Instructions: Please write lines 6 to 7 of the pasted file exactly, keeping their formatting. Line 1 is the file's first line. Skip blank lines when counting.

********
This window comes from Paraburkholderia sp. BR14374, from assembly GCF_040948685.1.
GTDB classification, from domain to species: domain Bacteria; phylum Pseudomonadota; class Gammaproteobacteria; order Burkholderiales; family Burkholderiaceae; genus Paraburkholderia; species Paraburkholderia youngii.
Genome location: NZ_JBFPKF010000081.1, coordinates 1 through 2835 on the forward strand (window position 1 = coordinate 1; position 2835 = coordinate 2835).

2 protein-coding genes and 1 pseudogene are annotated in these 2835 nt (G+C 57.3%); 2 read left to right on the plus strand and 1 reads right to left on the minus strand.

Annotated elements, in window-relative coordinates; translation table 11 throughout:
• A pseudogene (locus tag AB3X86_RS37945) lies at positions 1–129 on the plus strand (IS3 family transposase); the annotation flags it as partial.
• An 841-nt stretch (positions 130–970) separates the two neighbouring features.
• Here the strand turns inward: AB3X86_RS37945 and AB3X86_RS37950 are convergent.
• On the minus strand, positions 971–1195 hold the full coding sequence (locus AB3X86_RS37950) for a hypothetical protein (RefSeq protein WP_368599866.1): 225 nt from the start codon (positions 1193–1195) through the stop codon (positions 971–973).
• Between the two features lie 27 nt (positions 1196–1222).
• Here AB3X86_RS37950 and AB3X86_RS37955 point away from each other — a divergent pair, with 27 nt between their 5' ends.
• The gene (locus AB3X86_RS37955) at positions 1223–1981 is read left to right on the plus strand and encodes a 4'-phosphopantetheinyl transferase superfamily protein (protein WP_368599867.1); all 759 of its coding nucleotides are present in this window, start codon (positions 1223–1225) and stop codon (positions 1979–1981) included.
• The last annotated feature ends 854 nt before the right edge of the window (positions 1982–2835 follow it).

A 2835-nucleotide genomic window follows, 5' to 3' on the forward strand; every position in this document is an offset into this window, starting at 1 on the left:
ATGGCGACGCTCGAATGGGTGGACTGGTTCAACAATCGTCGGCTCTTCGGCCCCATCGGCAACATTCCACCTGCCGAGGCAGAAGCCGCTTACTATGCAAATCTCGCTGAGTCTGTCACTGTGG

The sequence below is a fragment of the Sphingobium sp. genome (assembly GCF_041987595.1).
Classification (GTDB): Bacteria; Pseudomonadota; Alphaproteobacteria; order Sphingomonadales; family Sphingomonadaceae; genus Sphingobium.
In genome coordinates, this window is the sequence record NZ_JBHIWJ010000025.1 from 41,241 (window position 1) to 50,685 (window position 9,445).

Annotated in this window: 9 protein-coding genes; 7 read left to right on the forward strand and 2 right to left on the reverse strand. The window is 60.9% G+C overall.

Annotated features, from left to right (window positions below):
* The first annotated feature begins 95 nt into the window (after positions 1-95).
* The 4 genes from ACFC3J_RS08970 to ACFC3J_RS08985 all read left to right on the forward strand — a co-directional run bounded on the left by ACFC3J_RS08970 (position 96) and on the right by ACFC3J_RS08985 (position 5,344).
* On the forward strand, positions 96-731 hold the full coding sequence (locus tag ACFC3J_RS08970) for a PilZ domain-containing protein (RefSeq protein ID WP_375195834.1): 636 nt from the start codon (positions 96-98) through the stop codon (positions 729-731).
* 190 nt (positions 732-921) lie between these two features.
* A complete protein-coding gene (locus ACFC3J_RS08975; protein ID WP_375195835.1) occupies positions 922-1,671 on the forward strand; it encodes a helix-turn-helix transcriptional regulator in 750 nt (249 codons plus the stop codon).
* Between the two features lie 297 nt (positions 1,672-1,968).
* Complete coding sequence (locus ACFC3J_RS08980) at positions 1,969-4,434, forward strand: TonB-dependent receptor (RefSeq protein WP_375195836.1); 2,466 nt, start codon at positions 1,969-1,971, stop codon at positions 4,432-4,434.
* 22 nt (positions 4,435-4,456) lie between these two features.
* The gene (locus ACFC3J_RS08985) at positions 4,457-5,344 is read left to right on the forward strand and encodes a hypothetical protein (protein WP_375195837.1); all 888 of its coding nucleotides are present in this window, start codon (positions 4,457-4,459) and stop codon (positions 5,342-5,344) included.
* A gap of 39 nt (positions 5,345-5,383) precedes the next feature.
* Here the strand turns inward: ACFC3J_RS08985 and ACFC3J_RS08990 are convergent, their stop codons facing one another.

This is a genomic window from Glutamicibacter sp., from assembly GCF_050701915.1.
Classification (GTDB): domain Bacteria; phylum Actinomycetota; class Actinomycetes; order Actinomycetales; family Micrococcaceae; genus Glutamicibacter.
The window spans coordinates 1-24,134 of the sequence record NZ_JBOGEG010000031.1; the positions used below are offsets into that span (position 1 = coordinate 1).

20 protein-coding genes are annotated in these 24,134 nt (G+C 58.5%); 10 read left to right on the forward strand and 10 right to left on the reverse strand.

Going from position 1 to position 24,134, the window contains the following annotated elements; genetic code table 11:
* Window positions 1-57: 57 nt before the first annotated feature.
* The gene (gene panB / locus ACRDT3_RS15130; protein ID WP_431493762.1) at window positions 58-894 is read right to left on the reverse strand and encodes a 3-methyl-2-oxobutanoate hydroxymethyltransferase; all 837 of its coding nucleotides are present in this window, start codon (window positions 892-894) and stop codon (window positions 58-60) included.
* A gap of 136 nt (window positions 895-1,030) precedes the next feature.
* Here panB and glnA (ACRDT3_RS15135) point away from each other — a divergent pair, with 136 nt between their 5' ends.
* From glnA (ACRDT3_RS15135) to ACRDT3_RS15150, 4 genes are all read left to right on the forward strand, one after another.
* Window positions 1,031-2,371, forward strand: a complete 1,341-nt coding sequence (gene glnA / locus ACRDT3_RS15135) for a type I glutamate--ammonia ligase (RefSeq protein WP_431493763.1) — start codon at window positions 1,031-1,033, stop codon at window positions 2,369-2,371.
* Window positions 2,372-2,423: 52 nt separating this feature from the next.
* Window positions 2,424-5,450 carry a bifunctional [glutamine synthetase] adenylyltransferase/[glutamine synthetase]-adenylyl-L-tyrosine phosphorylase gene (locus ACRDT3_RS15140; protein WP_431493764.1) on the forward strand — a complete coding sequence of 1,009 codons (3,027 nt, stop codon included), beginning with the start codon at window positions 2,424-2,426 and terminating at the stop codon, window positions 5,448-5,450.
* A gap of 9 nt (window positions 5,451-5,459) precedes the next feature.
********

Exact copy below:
• A pseudogene (locus tag AB3X86_RS37945) lies at positions 1–129 on the plus strand (IS3 family transposase); the annotation flags it as partial.
• An 841-nt stretch (positions 130–970) separates the two neighbouring features.